Decoding Design

A one handed condom wrapper to preserve human dignity

A one handed condom wrapper to preserve human dignity

Posting in Design

Benjamin Pawle, a London based designer, has redesigned condom packaging to make unwrapping one a snap.

Lots of time and creative energy are spent on improving condoms, but when it comes to the foil packaging, improvements have been limited to graphics. Benjamin Pawle, a London based designer, has redesigned the packaging to make unwrapping one a snap.

Pawle's design is based on a simple snapping motion to break the wrapper. A double layer system (outer foil and inner plastic) protects the condom from the force of the motion. The inner plastic also helps push the condom out.

The one-handed condom wrapper is part of a research project that studied the everyday challenges hemiplegics face from childhood through sexual maturity. Hemiplegia results in semi-paralysis, caused by damage to the brain. Pawle's work involved extensive user interviews and research to find those situations that caused moments of indignity. Opening a condom is always an awkward moment. For someone who has use of only one hand, the act can be embarrassing and another loss of dignity.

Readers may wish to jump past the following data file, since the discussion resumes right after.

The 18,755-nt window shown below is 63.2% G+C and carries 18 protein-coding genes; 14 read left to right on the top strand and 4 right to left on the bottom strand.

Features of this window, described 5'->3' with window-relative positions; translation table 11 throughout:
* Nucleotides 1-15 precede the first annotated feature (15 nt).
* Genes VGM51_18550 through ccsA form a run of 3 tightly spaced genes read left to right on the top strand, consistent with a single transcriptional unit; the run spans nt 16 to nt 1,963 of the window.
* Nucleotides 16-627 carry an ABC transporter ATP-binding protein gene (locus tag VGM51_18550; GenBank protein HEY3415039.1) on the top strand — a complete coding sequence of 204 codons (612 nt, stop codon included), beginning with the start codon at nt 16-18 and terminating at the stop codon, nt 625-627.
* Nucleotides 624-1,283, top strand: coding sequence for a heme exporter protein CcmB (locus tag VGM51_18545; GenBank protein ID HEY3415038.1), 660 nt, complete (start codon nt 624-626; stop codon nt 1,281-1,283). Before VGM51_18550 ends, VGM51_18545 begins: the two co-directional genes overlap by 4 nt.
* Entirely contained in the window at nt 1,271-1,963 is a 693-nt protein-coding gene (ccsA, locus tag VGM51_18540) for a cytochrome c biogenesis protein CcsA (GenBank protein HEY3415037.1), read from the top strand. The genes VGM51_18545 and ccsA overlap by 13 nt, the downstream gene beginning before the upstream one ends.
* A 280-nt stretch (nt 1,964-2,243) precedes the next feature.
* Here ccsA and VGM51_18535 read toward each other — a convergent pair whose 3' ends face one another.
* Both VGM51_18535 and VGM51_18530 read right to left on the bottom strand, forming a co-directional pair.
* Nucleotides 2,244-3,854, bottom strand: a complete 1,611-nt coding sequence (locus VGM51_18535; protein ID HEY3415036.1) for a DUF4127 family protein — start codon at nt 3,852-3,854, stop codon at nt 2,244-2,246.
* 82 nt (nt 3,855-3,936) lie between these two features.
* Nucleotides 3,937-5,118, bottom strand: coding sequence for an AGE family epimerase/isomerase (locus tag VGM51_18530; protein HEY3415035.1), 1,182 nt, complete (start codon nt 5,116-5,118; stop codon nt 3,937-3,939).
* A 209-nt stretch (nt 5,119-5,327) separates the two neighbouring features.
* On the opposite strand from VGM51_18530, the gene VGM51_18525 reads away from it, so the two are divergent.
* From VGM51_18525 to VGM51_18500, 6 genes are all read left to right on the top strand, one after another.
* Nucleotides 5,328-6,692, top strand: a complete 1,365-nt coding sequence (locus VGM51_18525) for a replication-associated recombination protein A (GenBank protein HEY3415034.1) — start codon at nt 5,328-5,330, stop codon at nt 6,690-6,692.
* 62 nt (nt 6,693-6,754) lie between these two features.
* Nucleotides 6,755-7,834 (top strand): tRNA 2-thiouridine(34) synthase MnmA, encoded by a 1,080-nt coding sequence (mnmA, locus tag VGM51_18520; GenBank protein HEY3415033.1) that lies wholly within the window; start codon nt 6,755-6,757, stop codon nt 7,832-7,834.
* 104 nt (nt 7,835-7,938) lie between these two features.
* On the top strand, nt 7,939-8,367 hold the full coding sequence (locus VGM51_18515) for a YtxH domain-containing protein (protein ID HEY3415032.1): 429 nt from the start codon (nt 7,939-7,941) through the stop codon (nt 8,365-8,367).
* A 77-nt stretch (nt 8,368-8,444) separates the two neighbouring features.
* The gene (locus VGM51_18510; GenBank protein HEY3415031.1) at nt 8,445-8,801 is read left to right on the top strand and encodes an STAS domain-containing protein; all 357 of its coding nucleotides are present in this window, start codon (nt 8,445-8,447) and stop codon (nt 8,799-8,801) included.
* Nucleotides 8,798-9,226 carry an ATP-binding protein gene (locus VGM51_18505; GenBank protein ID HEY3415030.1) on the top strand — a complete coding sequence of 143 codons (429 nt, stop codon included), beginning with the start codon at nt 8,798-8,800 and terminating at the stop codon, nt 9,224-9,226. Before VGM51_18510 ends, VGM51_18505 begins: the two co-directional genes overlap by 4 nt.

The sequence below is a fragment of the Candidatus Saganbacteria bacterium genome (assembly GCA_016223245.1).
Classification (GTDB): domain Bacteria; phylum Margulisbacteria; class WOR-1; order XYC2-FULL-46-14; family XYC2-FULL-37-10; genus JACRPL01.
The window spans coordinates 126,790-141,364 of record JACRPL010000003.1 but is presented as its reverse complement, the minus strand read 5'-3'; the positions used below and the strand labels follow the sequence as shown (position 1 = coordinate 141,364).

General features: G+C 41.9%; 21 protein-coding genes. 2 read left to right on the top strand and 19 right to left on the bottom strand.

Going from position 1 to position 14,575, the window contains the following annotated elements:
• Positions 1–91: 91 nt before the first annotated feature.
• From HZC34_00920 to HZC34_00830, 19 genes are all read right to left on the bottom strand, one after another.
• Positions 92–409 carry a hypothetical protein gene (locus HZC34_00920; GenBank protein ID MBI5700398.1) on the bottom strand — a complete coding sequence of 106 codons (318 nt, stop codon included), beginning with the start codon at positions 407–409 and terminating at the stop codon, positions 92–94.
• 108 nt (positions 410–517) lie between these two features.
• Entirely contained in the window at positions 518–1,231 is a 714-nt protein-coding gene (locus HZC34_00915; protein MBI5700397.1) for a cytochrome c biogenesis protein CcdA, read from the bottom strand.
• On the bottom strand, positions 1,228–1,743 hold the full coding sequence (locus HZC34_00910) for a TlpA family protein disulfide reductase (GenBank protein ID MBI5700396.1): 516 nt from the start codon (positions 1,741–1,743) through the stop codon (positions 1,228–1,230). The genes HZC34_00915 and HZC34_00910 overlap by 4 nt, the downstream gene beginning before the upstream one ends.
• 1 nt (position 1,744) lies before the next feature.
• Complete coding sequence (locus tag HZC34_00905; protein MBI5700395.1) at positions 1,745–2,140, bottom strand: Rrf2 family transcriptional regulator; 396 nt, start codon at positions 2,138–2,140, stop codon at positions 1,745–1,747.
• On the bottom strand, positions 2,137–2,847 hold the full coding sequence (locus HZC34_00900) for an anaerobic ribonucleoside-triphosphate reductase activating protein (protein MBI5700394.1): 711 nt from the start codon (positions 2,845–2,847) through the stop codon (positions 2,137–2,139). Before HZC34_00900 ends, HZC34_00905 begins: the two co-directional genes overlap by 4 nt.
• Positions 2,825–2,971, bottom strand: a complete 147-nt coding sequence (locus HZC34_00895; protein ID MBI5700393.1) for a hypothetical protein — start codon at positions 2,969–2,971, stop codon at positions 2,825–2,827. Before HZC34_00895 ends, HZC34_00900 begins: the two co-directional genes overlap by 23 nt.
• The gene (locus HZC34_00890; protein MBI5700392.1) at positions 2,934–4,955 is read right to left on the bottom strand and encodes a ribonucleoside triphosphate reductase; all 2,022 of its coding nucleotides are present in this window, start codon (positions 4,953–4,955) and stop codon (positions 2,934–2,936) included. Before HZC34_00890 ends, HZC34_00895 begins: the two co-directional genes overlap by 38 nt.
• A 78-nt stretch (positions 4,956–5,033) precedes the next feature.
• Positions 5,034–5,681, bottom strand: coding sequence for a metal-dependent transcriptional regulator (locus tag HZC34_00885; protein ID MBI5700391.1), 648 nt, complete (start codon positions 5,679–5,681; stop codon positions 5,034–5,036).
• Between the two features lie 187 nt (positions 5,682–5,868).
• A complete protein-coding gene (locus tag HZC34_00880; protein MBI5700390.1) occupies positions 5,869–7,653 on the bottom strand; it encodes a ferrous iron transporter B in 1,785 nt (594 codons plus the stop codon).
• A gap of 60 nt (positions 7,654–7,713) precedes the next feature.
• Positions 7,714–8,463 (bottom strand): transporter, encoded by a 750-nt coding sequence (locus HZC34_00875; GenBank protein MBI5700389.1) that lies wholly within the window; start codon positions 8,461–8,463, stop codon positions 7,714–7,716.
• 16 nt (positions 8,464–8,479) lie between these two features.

Although Pawle's designs were meant for people with hemiplegia, they make everyday behavior and motion easier for anyone. As Sam Dunne writes for Core77,

"The easy open condom wrapper was, in fact, one outcome of a lengthy user research project at the Glasgow School of Art, exploring the difficulties faced by [semi-paralyzed] hemiplegics and is, perhaps, an archetypal example of how insights gleaned from the experiences of 'extreme users' can inform innovation for the mass market."

Still in concept phase, the one handed condom wrapper will be part of the 2012 London Design Festival at the Victoria & Albert Museum.

Demo: One Handed Condom Wrapper from benp on Vimeo.

Via: Core77
Images: courtesy Benjamin Pawle

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Sun Kim

Contributing Editor

Contributing Editor Sun Joo Kim is an architect and creative consultant based in Boston. Her projects include design and master planning of museums, public institutions, hospitals, and university buildings across the U.S. She holds a degree from Carnegie Mellon University and is a member of the U.S. Green Building Council. Follow her on Twitter. Disclosure